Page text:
timetrack_multi_cal -calendars Major.ics,Minor.ics,Meeting.ics -start 2019-11-04 -end 2019-11-18 --prod_score --all_days



  • Export the Mac calendars you want to analyse to data/calendars/
  • Install required Python packages
pip install -r requirements.txt
  • Edit timetrack.sh in an editor, so that TIMETRACKDIR points to the location of your timetrack folder
export TIMETRACKDIR=/path/to/timetrack # e.g. Users/nicole/code/timetrack
  • Run timetrack.sh for easy commandline access to multi_cal and single_cal
source timetrack.sh


  • Now you can directly call timetrack_multi_cal or timetrack_single_cal from the commandline.
    As the name suggest, timetrack_single_cal analyses data from a single calendar, while timetrack_multi_cal provides a summary for multiple calendars.
    Calendars and time interval are adjustable through commandline arguments:
timetrack_multi_cal -calendars Major.ics,Minor.ics,Meeting.ics -start 2019-11-04 -end 2019-11-16 --prod_score
==>spent 2 days 19 hours 32 minutes on tasks from 2019-11-04 to 2019-11-16
   - Major.ics tasks: 2 days 1 hours 15 minutes (avg. productivity: 4.1)
   - Minor.ics tasks: 0 days 10 hours 21 minutes (avg. productivity: 3.0)
   - Meeting.ics tasks: 0 days 7 hours 56 minutes (avg. productivity: 3.4)



  • for timetrack_single_cal:
timetrack_single_cal -h   
usage: single_calendar.py [-h] [--today [TODAY]] [--this_week [THIS_WEEK]]
                          [--this_month [THIS_MONTH]] [-start START]
                          [-end END] [-calendar CALENDAR_NAME]

optional arguments:
  -h, --help            show this help message and exit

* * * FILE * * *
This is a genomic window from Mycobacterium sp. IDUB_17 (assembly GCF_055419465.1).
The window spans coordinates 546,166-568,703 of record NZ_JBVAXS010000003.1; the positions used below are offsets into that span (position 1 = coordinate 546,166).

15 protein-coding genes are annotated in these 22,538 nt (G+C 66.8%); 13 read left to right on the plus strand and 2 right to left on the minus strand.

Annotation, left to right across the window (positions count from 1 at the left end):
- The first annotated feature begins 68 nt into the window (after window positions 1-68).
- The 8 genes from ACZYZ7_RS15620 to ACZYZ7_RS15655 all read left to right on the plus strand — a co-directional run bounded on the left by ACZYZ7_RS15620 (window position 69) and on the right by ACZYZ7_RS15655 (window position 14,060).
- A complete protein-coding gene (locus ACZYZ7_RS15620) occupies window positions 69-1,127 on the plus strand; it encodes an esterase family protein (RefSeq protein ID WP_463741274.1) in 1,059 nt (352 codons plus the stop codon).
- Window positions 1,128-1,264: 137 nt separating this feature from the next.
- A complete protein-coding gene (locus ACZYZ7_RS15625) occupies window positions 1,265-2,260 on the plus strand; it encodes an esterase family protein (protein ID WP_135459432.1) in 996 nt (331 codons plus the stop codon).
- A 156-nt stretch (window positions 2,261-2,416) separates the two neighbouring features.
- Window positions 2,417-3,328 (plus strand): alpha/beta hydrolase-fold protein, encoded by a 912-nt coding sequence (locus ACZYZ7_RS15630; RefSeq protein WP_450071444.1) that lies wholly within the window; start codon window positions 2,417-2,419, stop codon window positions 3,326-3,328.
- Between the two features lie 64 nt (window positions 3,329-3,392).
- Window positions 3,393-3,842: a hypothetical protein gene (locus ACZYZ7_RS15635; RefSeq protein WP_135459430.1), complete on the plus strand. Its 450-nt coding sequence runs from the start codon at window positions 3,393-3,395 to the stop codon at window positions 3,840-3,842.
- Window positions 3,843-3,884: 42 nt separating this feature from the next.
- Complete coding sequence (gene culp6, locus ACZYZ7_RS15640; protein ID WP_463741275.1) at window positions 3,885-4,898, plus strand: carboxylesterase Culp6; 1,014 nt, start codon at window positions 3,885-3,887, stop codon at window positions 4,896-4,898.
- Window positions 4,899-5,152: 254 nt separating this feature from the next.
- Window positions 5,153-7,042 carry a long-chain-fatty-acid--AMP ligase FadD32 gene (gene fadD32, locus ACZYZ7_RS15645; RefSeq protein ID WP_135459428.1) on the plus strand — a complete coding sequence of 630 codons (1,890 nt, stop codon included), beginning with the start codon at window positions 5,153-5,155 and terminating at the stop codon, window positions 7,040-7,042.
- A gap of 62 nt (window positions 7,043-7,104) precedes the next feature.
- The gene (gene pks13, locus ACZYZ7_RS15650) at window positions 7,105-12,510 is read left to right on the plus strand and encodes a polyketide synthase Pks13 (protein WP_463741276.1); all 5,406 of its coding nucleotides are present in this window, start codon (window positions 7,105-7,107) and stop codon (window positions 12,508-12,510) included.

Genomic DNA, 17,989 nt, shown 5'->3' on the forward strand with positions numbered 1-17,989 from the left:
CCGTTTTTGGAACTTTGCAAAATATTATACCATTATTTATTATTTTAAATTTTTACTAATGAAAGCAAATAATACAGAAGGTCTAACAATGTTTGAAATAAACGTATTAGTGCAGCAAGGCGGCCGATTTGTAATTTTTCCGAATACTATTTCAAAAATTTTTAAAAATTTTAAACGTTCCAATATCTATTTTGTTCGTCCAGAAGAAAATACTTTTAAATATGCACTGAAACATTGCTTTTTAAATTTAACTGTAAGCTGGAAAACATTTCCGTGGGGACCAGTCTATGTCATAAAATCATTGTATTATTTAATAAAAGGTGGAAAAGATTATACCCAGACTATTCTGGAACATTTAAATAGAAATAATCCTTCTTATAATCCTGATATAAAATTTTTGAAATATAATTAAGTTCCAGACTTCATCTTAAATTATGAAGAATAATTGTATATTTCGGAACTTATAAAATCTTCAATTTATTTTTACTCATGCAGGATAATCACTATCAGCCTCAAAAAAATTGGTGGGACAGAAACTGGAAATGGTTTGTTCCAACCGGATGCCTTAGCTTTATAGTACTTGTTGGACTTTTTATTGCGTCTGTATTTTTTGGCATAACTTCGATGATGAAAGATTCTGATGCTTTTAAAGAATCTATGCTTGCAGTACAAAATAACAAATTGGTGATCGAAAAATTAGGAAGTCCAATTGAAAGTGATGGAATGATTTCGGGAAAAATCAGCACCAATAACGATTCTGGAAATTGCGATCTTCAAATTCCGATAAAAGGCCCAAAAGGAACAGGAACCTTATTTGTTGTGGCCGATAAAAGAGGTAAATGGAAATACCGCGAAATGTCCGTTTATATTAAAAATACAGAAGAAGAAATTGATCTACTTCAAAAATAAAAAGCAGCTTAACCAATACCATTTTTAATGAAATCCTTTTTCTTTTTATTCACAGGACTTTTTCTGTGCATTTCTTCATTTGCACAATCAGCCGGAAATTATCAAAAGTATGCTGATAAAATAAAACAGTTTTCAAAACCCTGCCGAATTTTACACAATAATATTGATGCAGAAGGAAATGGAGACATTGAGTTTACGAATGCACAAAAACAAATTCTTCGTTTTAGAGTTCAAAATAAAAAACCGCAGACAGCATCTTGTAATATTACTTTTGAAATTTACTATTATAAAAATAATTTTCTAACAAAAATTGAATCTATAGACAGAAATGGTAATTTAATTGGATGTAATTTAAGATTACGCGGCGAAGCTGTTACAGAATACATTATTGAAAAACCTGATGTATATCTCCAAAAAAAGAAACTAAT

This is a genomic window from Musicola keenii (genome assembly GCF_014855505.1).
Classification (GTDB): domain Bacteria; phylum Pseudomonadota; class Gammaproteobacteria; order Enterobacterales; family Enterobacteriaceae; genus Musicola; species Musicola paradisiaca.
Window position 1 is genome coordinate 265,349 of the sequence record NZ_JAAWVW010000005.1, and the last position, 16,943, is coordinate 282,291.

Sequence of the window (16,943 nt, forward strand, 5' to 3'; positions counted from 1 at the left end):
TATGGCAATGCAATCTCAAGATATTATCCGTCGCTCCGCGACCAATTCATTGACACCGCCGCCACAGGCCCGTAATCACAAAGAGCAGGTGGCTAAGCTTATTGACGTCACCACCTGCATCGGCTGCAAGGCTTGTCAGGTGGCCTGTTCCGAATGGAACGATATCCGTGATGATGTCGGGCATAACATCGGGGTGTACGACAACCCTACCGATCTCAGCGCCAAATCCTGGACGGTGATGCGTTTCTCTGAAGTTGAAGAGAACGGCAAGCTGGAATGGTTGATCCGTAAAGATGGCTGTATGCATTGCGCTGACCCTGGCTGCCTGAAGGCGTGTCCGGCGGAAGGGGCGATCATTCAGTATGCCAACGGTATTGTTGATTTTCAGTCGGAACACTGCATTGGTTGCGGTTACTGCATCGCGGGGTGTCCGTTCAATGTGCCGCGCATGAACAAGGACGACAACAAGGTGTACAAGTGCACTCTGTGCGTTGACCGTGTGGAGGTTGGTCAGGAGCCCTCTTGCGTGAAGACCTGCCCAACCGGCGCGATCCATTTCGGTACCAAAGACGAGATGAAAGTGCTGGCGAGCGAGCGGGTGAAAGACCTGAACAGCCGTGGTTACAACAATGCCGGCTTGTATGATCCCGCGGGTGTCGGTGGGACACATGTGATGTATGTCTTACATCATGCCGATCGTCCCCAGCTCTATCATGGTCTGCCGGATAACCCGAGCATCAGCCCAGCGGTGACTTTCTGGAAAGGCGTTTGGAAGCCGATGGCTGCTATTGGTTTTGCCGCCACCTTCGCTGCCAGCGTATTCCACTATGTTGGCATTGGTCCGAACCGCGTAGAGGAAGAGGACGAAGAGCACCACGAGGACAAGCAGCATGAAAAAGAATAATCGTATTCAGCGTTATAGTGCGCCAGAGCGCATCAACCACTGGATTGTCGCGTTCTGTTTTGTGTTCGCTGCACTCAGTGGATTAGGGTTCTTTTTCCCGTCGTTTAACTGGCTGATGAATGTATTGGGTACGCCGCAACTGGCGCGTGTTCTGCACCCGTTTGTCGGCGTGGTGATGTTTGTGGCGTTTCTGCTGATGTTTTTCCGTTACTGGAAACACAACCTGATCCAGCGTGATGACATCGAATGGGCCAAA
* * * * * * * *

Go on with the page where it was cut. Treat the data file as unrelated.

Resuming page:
--today [TODAY]       Only display today's data
  --this_week [THIS_WEEK]
                        Only display this week's data
  --this_month [THIS_MONTH]
                        Only display this month's data
  -start START          Start date as yyy-mm-dd
  -end END              End date as yyy-mm-dd
  -calendar CALENDAR_NAME
                        calendar name, e.g. Major.ics, Minor.ics or
  • for timetrack_multi_cal:
timetrack_multi_cal -h
usage: multi_calendar.py [-h] [--today [TODAY]] [--this_week [THIS_WEEK]]
                         [--this_month [THIS_MONTH]] [-start START] [-end END]
                         [-calendars [CALENDARS]] [--prod_score [PROD_SCORE]]
                         [--all_days [ALL_DAYS]]
                         [--print_details [PRINT_DETAILS]]

optional arguments:
  -h, --help            show this help message and exit
  --today [TODAY]       Only display today's data
  --this_week [THIS_WEEK]
                        Only display this week's data
  --this_month [THIS_MONTH]
                        Only display this month's data
  -start START          Start date as yyy-mm-dd
  -end END              End date as yyy-mm-dd
  -calendars [CALENDARS]
                        Names of calendars to load separated by comma, e.g.:
  --prod_score [PROD_SCORE]
                        Plot productivity scores.
  --all_days [ALL_DAYS]
                        Plot all days, even those without tasks.
  --print_details [PRINT_DETAILS]
                        Print time spent per calendar category per day.